Pluripotent stem cells used to repigment vitiligo skin
Aims and background :
Genodermatoses are characterized by genetic disorders of the skin affecting mainly either keratinocytes or melanocytes , the two majors cell types of the epidermis.
Human epidermis has been produced in vitro for decades using adult epidermal stem cells from donors to provide cell therapy. However, its use is hampered by the difficulty in supplying the amount of epidermal substitute needed in order to extend the application to all patients who may benefit from it. Derivation of pluripotent stem cells, either of embryonic origin or following genetic reprogramming, has opened the path for an alternative source for epidermal cell therapy as these cells are both immortal and pluripotent, theoretically capable of providing any requested number of cells of any desired phenotype. For this purpose, we developed protocols allowing to generate homogenous and functional populations of keratinocytes and melanocytes derived from pluripotent stem cells.
In parallel to this cell therapy application, keratynocytes and melanocytes derived from pluripotent stem cells will be used for pathological modelling of genodermatoses allowing identification of new disease-specific pharmacological treatments
Unlimited source of keratinocytes and melanocytes derived from pluripotent stem cell for epidermis cell therapy
Strategy, means and methods :
Homogenous and functional population of keratinocytes and melanocytes derived from pluripotent stem cells were generated by designing a multi-step sequential protocol respecting the chronobiology of epidermis formation during human ontogenesis.
For keratinocytes derivation, pluripotent stem cells were seeded onto a feeder layer in a medium supplemented by a high concentration of BMP4 during 40 days. After this period of induction, keratinocytes derived from pluripotent stem cells were isolated and amplified to obtain a homogenous and pure population of keratinocytes presenting all the phenotypic characteristic of adult keratinocytes. Once seeded onto a proper support, these keratinocytes appeared capable of forming a pluristratified epidermis both in vitro and in vivo as xenografts in immunodeficient mice. Human epidermis was shown to persist for at least three months, i.e. three full renewal cycles, displaying normal human skin characteristics.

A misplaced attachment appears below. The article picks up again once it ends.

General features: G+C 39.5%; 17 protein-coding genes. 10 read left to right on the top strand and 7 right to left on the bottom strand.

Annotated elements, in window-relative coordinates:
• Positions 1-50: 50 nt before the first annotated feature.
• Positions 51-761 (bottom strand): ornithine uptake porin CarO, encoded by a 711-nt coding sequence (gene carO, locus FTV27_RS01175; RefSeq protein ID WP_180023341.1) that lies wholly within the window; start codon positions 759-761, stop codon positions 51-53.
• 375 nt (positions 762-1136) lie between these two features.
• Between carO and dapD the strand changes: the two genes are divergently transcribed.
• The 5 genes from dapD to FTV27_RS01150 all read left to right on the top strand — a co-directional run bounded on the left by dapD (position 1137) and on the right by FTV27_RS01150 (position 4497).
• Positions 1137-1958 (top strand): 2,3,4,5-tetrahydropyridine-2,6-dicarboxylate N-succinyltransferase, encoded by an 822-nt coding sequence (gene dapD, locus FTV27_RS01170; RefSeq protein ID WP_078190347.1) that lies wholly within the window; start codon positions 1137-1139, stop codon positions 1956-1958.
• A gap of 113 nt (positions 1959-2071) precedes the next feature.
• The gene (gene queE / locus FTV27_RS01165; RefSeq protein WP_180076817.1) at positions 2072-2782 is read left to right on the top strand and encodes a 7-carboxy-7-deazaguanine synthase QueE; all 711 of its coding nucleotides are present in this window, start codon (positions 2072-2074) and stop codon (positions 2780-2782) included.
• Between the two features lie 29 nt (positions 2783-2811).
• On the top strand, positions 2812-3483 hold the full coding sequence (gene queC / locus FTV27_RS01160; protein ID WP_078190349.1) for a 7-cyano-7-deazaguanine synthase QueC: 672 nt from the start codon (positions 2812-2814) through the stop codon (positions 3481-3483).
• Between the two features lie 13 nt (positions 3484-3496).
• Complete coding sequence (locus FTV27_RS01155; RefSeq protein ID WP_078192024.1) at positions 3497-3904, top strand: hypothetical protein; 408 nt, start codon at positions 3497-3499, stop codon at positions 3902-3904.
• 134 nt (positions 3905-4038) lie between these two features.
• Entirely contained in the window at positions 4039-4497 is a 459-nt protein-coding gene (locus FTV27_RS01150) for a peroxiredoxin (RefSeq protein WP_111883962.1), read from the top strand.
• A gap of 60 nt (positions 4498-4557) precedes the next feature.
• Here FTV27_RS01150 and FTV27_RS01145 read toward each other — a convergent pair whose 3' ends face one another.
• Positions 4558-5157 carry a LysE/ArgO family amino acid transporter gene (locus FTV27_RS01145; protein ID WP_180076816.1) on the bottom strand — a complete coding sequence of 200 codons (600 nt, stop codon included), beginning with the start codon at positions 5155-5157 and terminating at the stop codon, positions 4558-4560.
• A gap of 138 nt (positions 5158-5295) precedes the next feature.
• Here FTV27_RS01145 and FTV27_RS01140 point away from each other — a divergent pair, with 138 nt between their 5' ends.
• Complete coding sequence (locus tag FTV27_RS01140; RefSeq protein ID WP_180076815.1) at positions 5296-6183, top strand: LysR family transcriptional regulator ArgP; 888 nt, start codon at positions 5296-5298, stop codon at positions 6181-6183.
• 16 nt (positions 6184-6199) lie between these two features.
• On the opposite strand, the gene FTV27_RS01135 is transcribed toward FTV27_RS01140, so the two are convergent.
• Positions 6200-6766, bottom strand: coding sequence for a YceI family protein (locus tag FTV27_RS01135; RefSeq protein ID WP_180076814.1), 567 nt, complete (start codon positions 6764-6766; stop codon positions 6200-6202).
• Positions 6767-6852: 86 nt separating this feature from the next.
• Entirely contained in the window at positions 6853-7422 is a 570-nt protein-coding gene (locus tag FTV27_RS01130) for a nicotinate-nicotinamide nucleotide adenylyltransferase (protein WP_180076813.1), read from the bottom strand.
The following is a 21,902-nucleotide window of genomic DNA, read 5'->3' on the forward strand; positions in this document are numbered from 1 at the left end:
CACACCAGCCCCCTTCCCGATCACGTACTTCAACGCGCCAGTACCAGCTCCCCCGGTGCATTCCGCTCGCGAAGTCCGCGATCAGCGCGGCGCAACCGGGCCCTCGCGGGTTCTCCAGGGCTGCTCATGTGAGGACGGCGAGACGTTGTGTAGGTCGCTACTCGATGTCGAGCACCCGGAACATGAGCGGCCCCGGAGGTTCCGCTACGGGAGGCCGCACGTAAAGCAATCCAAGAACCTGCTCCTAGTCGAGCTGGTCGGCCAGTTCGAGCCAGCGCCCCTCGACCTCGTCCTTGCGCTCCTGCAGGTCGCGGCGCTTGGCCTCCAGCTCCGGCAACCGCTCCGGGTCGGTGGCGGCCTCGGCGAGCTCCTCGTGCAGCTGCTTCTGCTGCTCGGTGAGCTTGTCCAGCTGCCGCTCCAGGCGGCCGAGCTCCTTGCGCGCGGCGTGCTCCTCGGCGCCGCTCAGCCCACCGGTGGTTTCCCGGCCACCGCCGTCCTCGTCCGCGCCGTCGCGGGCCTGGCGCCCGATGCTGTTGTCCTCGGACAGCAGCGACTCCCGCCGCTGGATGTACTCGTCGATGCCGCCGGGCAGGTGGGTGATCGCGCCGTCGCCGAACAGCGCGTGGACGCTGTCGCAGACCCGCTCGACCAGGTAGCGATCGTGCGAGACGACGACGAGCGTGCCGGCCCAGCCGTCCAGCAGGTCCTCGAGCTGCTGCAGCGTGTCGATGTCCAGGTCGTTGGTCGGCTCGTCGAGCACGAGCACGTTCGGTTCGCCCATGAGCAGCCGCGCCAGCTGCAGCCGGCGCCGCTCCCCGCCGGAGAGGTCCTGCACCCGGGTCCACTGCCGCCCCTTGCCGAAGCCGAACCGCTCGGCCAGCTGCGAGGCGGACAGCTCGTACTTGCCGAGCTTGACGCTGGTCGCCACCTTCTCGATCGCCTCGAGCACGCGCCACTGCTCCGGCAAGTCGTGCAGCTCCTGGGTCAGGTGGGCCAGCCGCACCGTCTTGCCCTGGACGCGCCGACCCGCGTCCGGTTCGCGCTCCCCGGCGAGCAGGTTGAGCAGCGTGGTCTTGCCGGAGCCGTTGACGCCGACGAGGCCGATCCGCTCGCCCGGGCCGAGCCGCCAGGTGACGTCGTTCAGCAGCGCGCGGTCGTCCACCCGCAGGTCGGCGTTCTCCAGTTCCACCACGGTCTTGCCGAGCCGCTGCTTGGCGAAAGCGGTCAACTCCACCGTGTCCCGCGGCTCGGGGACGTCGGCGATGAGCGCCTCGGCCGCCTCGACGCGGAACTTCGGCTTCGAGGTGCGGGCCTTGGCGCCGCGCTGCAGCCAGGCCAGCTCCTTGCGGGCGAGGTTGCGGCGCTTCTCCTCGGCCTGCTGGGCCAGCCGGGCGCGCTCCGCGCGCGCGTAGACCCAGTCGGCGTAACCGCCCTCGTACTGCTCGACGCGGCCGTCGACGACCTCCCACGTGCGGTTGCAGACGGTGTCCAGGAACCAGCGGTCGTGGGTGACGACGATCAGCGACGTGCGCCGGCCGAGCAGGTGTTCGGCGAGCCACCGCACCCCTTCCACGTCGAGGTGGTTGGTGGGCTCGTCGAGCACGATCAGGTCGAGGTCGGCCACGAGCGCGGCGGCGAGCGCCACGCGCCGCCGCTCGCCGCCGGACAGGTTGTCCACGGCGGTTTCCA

In parallel, derivation of melanocytes from pluripotent stem cells was performed by modulating concentration of BMP4 in the same experimental scheme. Once isolated and amplified melanocytes derived from pluripotent stem cells exhibited all characteristic features of their adult counterpart. This includes the enzymatic machinery required for production and functional delivery of melanosomes to keratinocytes. In addition, melanocytes integrated appropriately in organotypic epidermis reconstructed in vitro. Treatment of melanised epidermis with alpha-melanocyte stimulating hormone (?MSH), a physiological agent that controls skin pigmentation, activated the production of melanin in the tissue.
Results and future prospects :
Our ability to obtain functional pluristratified epidermis from pluripotent stem cells opens the way to epidermis cell therapy in the treatment of chronic and acute wounds. This project is presented in the Pioneer Advanced Cell therapy of the Epidermis (PACE) booklet. These technical developments will allow also the establishment of pathological modelling of the epidermolysis bullosa disorders.
The availability of human pluripotent stem cells committed to the melanocytic lineage in vitro, at all stages of differentiation, will be used to decipher the mechanisms that guide developmental processes. In parallel, the generation of functional melanocytes from pluripotent stem cells, capable of producing melanosomes and transferring them to keratinocytes, will facilitate in vitro analysis of molecular mechanisms underlying melanocytic defects observed in genetic diseases such as neurofibromatosis or albinism.
Left : Immunofluorescence analysis of keratin 14 in keratinocytes derived from pluripotent stem cells.
Middle: Immunofluorescence analysis of TRP1 (melanosomes marker) in melanocytes derived from pluripotent stem cells.
Right : Immunofluorescence analysis of keratin 14 and TRP1 in keratinocytes after 3 days of coculture with melanocytes derived from pluripotent stem cells.
Guenou H et al., Human embryonic stem-cell derivatives for full reconstruction of the pluristratified epidermis: a preclinical study. Lancet. 2009 Nov 21;374(9703):1745-53.
Nissan X et al., Pluristratified epidermis from human embryonic stem cells., Med Sci. 2010 Jan;1(26):5-8.
Peschanski M et al., Epidermis grafting from adult to embryonic stem cells. Regen Med. 2010 Mar;5(2):157-9.
GUENOU Hind (FR); LEMAITRE Gilles (FR); BALDESCHI Christine (FR); PESCHANSKI Marc (FR)
Methods for preparing human skin substitutes from human pluripotent stem cells.
Dr. Fernando Larcher, Ciemat, Epithelial Biomedecine-Madrid, Spain, (mice skin graft)
Dr. Guerrino Meneguzzi, Inserm U 634, Biologie et Physopathologie de la peau, Nice, France, (epidermolysis bullosa modelling)
Dr. Robert Ballotti, Inserm U597, Biologie et Pathologie des cellules mélanocytaires : de la pigmentation cutanée aux mélanomes malin, Nice, France, (melanocytes)
Dr. Dominique Vidaud, Inserm UMR745, Génétique et Biothérapie des Maladies Dégénératives et Prolifératives du SystèmeNerveux, Faculté des Sciences Pharmaceutiques et Biologiques, Paris, France, (neurofibromatosis modelling)